• Wednesday 2nd December 2020

Nationalism, Religion A Deadly Mix In Balochistan

Initially, there were few takers amongst the historically secular Baloch community. But with state support and unlimited funds from the Gulf Arab states seeking to counter Iran’s perceived influence the movement grew.

The attack on the Hazara Shia community hall in Quetta has finally shocked the Pakistani state into taking action against the slaughter of that community in Balochistan.

Haji Abdul Qayyum Changezi, a senior community leader, described it best on Sunday.

“Our people are being massacred — 1,100 have been murdered in the last five years,” he said while speaking in a televised meeting with Prime Minister Raja Pervez Ashraf.

“That’s out of a total population of 500,000 — a rate unprecedented anywhere in Pakistan.”

While women and children have been killed, the high risk age group remains young males.

Increasingly, the Hazara youth prefer to choose the life of the illegal immigrant.

Certain death awaits them at home.

All Hazaras fear that they could be the next target of the Lashkar-e-Jhangvi. For Pakistan’s deadliest militant group’s Baloch incarnation — they are the ideal target on both ethnic and religious basis.

It’s an incarnation that not only runs things in Balochistan but also in the rest of the country — but with Asif Baloch alias Chotu being appointed supreme Amir.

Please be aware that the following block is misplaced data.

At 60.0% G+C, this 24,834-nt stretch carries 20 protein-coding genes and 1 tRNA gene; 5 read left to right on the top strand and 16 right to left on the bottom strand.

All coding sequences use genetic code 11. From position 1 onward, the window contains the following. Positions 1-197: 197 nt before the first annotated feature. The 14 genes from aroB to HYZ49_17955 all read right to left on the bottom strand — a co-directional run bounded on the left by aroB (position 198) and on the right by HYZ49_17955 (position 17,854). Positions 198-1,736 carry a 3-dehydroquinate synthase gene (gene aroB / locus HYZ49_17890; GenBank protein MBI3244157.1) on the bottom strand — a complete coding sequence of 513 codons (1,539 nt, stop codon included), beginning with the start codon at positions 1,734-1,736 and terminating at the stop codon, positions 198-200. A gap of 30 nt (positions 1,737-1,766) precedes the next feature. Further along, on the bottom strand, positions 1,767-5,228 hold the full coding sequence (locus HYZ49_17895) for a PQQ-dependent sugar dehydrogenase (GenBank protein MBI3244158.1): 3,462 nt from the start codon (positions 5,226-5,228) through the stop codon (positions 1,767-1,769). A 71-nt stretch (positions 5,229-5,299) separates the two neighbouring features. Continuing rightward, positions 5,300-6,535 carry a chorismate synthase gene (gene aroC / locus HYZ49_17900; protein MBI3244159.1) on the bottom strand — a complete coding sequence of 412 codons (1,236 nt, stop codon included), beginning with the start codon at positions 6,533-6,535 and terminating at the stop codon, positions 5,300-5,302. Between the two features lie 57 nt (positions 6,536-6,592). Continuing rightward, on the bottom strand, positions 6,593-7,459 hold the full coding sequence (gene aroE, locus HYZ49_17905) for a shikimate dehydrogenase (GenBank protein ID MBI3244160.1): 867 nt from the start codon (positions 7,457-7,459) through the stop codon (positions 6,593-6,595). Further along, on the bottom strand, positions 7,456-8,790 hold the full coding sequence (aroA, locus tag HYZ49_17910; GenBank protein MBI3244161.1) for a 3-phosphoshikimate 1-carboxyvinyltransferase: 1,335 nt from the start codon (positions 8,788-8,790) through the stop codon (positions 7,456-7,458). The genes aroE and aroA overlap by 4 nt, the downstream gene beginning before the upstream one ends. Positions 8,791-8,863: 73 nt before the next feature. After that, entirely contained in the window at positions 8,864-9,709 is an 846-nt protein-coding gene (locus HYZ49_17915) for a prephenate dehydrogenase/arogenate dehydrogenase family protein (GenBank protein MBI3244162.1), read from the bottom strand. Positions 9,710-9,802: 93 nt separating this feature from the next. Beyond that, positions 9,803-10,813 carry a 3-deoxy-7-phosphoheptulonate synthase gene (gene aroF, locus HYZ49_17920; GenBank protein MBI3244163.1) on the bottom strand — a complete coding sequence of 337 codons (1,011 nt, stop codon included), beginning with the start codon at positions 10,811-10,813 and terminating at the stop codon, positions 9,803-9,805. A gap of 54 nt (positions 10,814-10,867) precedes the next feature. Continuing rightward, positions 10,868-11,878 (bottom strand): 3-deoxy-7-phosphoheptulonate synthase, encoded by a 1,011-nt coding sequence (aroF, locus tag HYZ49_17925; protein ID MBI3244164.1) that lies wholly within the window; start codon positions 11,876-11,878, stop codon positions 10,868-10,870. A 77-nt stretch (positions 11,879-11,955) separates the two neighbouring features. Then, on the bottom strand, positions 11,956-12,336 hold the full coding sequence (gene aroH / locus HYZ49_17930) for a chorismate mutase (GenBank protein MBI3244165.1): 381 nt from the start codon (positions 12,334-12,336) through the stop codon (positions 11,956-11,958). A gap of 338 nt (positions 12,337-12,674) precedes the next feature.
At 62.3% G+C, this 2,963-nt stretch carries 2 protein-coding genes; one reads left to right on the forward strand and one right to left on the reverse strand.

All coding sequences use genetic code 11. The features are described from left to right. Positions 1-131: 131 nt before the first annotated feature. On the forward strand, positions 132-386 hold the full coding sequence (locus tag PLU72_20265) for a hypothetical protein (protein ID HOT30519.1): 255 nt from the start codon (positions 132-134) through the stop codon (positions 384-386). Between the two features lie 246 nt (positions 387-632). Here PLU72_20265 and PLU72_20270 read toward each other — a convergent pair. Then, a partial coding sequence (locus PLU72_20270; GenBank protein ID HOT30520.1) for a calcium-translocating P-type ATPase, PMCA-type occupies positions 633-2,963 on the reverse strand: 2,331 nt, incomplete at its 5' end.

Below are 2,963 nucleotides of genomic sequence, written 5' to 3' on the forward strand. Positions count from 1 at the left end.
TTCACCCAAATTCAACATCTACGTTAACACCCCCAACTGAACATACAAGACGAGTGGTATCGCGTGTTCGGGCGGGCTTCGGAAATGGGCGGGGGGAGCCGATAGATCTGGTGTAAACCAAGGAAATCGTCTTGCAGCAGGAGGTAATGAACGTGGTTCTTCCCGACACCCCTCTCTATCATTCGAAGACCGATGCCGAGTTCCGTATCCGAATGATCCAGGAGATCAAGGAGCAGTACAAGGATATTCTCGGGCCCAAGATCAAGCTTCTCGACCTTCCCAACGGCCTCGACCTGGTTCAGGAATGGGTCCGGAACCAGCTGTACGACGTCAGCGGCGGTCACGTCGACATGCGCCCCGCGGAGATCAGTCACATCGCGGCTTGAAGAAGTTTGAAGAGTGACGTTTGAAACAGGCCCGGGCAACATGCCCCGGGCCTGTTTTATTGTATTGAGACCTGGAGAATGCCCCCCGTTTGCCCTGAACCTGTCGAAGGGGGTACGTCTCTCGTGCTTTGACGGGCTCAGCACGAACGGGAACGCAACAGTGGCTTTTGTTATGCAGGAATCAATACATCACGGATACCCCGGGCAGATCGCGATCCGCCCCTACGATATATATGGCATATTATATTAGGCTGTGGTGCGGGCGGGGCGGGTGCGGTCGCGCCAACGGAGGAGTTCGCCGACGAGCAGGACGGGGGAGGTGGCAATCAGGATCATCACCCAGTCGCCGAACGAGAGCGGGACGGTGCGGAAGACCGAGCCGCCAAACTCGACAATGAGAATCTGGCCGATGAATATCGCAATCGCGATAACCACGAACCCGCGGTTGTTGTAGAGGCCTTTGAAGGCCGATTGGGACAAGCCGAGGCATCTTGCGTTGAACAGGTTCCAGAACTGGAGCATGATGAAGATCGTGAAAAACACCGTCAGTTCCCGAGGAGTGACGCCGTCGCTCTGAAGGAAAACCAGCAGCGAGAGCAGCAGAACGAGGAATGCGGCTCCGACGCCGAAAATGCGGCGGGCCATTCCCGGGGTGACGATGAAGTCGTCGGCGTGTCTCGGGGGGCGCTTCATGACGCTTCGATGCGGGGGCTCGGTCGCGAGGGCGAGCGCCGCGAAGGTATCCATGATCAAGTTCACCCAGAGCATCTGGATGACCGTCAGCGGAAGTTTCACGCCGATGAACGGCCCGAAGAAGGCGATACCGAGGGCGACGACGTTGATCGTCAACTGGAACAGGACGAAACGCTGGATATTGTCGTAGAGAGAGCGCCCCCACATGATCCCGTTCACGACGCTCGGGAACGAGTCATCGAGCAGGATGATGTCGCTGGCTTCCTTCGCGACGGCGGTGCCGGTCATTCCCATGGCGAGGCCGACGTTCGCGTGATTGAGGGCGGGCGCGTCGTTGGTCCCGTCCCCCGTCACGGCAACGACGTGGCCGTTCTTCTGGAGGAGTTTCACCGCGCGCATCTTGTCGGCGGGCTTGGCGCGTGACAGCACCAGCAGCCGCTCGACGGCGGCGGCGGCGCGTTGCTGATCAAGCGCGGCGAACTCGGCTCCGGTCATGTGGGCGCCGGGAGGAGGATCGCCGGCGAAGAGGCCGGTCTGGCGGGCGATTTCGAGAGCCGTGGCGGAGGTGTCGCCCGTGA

The LeJ’s story is well-known — created in form of the Sipah-e-Sahaba in the mid eighties by militants and extremist demagogues by harnessing rising anti-Shia feeling in the Punjab.

While the province has remained home base, the LeJ has slowly but surely spread its tentacles across the country.

Its sectarian poison also found a fertile ground in the soil that was prepared post 9/11.

Balochistan — by way of Karachi and southern Punjab — proved to be the best place for its plantation.

The work on Balochistan began in the late nineties when a few LeJ militants came to Quetta on their way to Kandahar.

At that time, the LeJ was a favoured guest of the Afghan Taliban.

But Balochistan was largely a bastion of secular ideologies, something that may have attracted their attention.

Since then the province saw a proliferation of spending by religious groups in the late nineties.

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